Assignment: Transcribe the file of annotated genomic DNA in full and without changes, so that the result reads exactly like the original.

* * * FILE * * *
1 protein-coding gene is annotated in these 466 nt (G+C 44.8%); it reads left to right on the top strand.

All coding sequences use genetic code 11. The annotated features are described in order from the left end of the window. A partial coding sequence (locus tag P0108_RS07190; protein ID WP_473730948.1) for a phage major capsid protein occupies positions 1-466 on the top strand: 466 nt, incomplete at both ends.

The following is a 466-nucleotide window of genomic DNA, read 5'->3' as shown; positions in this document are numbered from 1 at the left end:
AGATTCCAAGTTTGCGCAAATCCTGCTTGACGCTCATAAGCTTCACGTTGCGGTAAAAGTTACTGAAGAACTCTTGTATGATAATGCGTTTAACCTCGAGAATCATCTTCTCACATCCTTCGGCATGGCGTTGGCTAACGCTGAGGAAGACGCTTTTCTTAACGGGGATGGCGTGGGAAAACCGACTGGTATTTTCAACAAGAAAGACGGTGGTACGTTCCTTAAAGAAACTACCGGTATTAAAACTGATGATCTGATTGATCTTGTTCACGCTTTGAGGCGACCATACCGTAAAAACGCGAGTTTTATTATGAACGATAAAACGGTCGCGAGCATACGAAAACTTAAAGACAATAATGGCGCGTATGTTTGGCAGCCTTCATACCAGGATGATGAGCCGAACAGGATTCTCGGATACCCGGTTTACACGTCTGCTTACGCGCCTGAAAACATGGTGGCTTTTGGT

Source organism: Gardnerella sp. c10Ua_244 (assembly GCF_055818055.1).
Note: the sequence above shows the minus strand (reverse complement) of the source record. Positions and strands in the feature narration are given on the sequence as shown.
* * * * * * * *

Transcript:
1 protein-coding gene is annotated in these 466 nt (G+C 44.8%); it reads left to right on the top strand.

All coding sequences use genetic code 11. The annotated features are described in order from the left end of the window. A partial coding sequence (locus tag P0108_RS07190; protein ID WP_473730948.1) for a phage major capsid protein occupies positions 1-466 on the top strand: 466 nt, incomplete at both ends.

The following is a 466-nucleotide window of genomic DNA, read 5'->3' as shown; positions in this document are numbered from 1 at the left end:
AGATTCCAAGTTTGCGCAAATCCTGCTTGACGCTCATAAGCTTCACGTTGCGGTAAAAGTTACTGAAGAACTCTTGTATGATAATGCGTTTAACCTCGAGAATCATCTTCTCACATCCTTCGGCATGGCGTTGGCTAACGCTGAGGAAGACGCTTTTCTTAACGGGGATGGCGTGGGAAAACCGACTGGTATTTTCAACAAGAAAGACGGTGGTACGTTCCTTAAAGAAACTACCGGTATTAAAACTGATGATCTGATTGATCTTGTTCACGCTTTGAGGCGACCATACCGTAAAAACGCGAGTTTTATTATGAACGATAAAACGGTCGCGAGCATACGAAAACTTAAAGACAATAATGGCGCGTATGTTTGGCAGCCTTCATACCAGGATGATGAGCCGAACAGGATTCTCGGATACCCGGTTTACACGTCTGCTTACGCGCCTGAAAACATGGTGGCTTTTGGT

Source organism: Gardnerella sp. c10Ua_244 (assembly GCF_055818055.1).
Note: the sequence above shows the minus strand (reverse complement) of the source record. Positions and strands in the feature narration are given on the sequence as shown.